# Bind native function

pkpy allows to wrap a function pointer as a python function or method that can be called in python code. This function pointer has the following signature:

typedef PyObject* (*NativeFuncC)(VM*, ArgsView);
  • The first argument is the pointer of VM instance.
  • The second argument is an array-like object indicates the arguments list. You can use [] operator to get the element.
  • The return value is a PyObject*, which should not be nullptr. If there is no return value, return vm->None.

# Bind a function

Assume you have a cpp function bool equals(int a, int b).

bool equals(int a, int b){
    return a == b;

You can bind it into test.equals by using vm->bind_func<ARGC>:

PyObject* obj = vm->new_module("test");

//                     v [function name]
vm->bind_func<2>(obj, "equals", [](VM* vm, ArgsView args){
//            ^ argument count
    int a = CAST(int, args[0]);
    int b = CAST(int, args[1]);
    bool result = equals(a, b);
    return VAR(result);
  • The first argument is the target object to bind. It can be any python object with an instance dict, such as a module, a class, or an instance.
  • The second argument is the function name.
  • The third argument is the function pointer. We often use lambda expression to wrap it. A non-capturing lambda expression can be converted to a function pointer.

The template argument ARGC is the argument count of the function. If the function is variadic, use -1 as the argument count.

The interpreter will ensure args.size() == ARGC and throws TypeError if not. For variadic functions, you need to check args.size() manually.

If you want to bind a function into builtins module, use vm->bind_builtin_func<ARGC> instead.

# Bind a constructor

The constructor of a class is a special function that returns an instance of the class. It corresponds to the __new__ magic method in python (not __init__).

vm->bind_constructor<3>(type, [](VM* vm, ArgsView args){
    float x = CAST_F(args[1]);
    float y = CAST_F(args[2]);
    return VAR(Vec2(x, y));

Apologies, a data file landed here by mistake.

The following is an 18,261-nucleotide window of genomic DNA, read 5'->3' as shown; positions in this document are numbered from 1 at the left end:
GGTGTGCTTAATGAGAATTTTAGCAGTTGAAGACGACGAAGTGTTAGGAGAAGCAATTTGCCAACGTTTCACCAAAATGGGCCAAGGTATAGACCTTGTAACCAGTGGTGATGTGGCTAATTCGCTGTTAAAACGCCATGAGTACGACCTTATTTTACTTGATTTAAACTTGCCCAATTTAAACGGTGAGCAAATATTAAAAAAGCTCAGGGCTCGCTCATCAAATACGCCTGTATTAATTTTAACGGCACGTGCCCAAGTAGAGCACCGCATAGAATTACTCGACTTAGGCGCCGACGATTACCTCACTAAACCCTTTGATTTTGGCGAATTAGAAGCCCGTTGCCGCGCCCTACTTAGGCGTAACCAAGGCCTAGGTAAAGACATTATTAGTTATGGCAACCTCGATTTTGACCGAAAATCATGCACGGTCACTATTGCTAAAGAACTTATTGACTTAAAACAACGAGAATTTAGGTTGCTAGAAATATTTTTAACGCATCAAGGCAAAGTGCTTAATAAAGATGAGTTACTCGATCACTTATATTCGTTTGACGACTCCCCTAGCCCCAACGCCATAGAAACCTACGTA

# Bind a method

The vm->bind_method<ARGC> usage is almost the same as vm->bind_func<ARGC>. The only difference is that ARGC in vm->bind_method<ARGC> does not include the self argument.

vm->bind_method<1>("int", "equals", [](VM* vm, ArgsView args){
    int self = CAST(int, args[0]);
    int other = CAST(int, args[1]);
    return VAR(self == other);

# Bind a magic method

For some magic methods, we provide specialized binding function. They do not take universal function pointer as argument. You need to provide the detailed Type object and the corresponding function pointer.

PyObject* __add__(PyObject* lhs, PyObject* rhs){
    int a = CAST(int, lhs);
    int b = CAST(int, rhs);
    return VAR(a + b);

Type type = vm->tp_int;
vm->bind__add__(type, __add__);

This specialized binding function has optimizations and result in better performance when calling from python code.

For example, vm->bind__add__ is preferred over vm->bind_method<1>(type, "__add__", ...).

# Bind a property

a property is a python's property that attached to a type instance with a getter and an optional setter. It is a data descriptor. A property redirects attribute access to specific functions.

You can use @property to create python property or use vm->property to create native property.

struct Point {
  PY_CLASS(Point, test, Point);

  int x;
  int y;

  Point(int x, int y) : x(x), y(y) {}

  static void _register(VM *vm, auto mod, auto type) {
    vm->bind_constructor<3>(type, [](VM *vm, auto args) {
      auto x = CAST(i64, args[1]);
      auto y = CAST(i64, args[2]);
      return VAR_T(Point, x, y);

    // getter and setter of property `x`
    type->attr().set("x", vm->property([](VM* vm, ArgsView args){
        Point& self = CAST(Point&, args[0]);
        return VAR(self.x);
    [](VM* vm, ArgsView args){
        Point& self = CAST(Point&, args[0]);
        self.x = CAST(int, args[1]);
        return vm->None;